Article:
Why India’s Floating Dock is a giant leap for the Indian Navy
The floating dock, awarded to Larsen and Toubro by the Ministry of Defence in May 2015, was to design and build at an order value of Rs. 468 crore.
The floating dock will be delivered to Indian Navy, Port Blair in the coming months after undergoing a series of “harbour trials,” Larsen and Toubro Shipbuilding, Managing Director, and CEO, Vice Admiral (retd) B Kannan said.
“It is the first order that L&T had bagged.. In two to three months (time) we will be delivering it to Port Blair (of Indian Navy).. We have infused a lot of digital technologies during design and construction of the dock,” he told reporters.
“Once operationalised, it (dock) would enhance the technical repair infrastructure of the Navy for ships based at the Andaman and Nicobar Islands as well as for visiting Naval ships,” he said.
The floating dock was launched by Anjali Deshpande, the wife of Vice Admiral D M Deshpande, Controller of Warship Production and Acquisition at a function.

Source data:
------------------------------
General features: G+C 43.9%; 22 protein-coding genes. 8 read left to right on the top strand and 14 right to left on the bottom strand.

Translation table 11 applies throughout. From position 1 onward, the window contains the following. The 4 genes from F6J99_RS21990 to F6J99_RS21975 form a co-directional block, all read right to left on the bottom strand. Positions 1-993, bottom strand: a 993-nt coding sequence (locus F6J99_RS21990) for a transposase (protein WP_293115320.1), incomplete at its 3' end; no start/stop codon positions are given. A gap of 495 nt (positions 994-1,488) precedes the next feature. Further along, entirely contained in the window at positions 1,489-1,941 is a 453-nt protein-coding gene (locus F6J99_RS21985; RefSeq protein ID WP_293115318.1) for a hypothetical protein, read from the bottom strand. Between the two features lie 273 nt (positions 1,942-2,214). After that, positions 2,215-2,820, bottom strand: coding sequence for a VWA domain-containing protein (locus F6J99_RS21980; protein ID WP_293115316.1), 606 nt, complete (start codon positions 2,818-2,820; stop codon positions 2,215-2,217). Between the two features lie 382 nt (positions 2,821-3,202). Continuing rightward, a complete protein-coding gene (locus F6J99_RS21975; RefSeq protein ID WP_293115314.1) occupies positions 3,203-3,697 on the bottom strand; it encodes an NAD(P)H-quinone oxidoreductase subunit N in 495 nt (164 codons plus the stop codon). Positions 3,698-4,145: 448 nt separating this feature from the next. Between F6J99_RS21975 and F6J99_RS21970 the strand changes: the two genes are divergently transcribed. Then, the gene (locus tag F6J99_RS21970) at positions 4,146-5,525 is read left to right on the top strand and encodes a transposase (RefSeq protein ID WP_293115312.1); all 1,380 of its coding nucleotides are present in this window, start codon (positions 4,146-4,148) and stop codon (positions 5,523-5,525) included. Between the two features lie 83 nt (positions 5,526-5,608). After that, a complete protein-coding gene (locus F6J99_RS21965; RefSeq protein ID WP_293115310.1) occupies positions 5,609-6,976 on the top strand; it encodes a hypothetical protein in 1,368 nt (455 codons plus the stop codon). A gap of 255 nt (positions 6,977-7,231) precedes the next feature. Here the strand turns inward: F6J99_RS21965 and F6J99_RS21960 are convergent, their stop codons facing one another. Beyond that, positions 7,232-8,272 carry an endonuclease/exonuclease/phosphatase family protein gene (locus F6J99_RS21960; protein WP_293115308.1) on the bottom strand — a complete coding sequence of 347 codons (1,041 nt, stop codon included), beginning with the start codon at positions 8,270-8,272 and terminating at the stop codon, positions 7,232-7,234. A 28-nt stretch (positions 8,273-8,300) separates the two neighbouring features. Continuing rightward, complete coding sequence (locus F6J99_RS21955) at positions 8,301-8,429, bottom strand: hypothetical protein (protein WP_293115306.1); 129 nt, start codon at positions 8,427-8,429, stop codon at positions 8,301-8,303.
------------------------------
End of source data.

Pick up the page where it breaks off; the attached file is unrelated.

The dock covers facilitate “repair” and “refit” activities even in inclement weather conditions.
The company had invested in building state-of-the-art facilities at Kattupalli and look keen to continue service to the Indian Navy, Larsen and Toubro, Senior Executive Vice President and Whole Time Director (Designate) – Defence, J D Patil said.
Larsen and Toubro had taken up repairs and refits of Naval and Coast Guard ships regularly and has so far delivered six refit ships (including largest Logistics Tanker Ship INS Jyoti) from Kattupalli, he said.
To a query, he said, “At this point of time, the management (of Larsen and Toubro) has taken decision to engage only in Defence orders.. We are hopeful of getting more such orders.”
At any point of time, six ships can be docked at the Shipyard for taking up refit or repair work, he said.